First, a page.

A formal ecclesiastical censure that deprives a person of the right to belong to a church.
The act of excommunicating or ejecting; especially an ecclesiastical censure whereby the person against whom it is pronounced is, for the time, cast out of the communication of the church; exclusion from fellowship in things spiritual.
9-10 Diotrephes appears to have secured an excommunication by the action of a party in the church.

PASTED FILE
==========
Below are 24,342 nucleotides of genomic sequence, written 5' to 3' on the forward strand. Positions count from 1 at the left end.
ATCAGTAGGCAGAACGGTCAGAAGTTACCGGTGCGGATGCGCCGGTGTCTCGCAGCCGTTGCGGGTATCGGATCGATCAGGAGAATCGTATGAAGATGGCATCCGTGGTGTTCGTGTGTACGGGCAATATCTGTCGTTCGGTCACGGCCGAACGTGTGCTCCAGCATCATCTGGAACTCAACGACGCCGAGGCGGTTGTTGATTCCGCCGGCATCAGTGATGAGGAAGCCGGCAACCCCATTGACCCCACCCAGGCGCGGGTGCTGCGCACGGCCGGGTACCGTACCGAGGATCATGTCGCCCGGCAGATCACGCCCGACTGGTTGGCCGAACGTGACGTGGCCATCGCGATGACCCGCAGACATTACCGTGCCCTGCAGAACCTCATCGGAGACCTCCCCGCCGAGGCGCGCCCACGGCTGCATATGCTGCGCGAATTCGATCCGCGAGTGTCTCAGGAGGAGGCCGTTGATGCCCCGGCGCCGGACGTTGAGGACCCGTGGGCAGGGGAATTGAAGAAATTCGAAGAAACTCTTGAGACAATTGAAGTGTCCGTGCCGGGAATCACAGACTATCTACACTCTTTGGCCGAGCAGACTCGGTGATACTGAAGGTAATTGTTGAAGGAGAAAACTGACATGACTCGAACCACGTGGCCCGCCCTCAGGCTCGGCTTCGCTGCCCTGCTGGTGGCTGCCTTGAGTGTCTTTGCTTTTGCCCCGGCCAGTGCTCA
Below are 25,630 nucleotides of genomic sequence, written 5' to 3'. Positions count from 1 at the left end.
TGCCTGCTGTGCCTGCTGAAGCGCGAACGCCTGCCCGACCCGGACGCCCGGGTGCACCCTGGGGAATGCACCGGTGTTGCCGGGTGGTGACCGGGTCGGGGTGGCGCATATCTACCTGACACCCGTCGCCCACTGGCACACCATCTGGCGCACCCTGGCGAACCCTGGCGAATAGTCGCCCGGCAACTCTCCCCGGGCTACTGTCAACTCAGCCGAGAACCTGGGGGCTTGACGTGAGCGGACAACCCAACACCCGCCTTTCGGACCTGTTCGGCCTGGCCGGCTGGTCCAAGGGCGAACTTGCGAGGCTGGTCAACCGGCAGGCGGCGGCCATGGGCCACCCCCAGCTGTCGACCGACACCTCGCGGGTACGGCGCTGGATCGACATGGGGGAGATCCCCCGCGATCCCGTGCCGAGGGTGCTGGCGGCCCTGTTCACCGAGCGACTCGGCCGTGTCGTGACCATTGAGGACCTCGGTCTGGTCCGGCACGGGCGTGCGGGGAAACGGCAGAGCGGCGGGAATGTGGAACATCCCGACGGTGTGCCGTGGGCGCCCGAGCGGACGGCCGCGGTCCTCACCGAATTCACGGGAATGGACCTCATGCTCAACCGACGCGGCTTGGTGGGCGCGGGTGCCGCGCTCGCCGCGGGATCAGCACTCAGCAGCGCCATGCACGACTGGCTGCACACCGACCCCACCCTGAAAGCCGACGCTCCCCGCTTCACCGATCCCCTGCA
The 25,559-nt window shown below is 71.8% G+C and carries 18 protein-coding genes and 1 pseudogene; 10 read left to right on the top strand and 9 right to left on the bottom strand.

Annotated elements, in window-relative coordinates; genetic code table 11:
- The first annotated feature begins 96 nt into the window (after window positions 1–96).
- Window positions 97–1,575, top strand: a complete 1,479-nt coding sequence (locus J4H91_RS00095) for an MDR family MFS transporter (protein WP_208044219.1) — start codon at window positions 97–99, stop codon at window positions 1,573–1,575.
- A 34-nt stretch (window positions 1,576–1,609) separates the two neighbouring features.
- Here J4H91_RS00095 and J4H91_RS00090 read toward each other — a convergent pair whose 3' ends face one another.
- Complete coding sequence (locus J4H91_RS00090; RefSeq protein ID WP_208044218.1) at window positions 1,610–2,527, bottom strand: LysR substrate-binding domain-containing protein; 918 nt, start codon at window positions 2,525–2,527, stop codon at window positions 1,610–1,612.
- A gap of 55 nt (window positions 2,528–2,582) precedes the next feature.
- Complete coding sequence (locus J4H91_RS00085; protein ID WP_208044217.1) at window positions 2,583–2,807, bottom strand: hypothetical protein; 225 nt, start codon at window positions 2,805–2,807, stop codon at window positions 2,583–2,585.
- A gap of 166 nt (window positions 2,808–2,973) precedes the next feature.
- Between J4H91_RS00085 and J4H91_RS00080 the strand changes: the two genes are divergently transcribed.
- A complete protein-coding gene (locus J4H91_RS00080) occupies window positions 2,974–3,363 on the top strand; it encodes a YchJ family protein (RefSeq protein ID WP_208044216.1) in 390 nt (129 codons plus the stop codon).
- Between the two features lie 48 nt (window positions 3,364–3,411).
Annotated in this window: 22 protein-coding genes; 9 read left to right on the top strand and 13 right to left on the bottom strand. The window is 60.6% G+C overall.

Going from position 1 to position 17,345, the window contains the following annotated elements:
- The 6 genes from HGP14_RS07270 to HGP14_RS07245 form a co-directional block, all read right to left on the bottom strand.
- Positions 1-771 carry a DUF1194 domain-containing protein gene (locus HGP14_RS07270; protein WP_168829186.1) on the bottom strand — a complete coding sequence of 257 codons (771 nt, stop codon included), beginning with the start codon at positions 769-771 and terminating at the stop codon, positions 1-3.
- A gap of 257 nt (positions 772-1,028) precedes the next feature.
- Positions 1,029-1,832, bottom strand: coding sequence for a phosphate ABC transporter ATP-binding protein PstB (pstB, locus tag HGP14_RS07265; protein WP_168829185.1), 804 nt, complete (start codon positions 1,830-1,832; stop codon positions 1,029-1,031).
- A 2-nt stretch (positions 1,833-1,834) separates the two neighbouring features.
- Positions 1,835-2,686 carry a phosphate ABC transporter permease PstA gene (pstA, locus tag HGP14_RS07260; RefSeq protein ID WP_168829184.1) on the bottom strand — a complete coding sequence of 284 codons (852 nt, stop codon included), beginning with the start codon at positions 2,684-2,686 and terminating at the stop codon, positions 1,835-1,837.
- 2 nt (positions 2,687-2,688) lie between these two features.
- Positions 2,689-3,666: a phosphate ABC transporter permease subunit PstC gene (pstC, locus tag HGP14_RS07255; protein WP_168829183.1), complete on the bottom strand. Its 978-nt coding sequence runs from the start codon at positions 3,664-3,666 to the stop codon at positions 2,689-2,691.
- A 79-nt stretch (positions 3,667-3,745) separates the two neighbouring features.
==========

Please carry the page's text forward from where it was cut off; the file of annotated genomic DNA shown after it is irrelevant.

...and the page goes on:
It is clear from these illustrations that within the New Testament there is development from spontaneous towards strictly regulated methods; also that the use of excommunication is chiefly for disciplinary and protective rather than punitive purposes.
- The writings of the church Fathers give sufficient evidence that two degrees of excommunication, the a.diopiaµos and the a4 opu rµ r 7ravreVis, as they were generally called, were in use during, or at least soon after, the apostolic age.
For some sins, such as adultery, the sentence of excommunication was in the 2nd century regarded as iravr€X)s in the sense of being irrevocable.
But the excommunication was on all hands regarded as being "medicinal" in its character.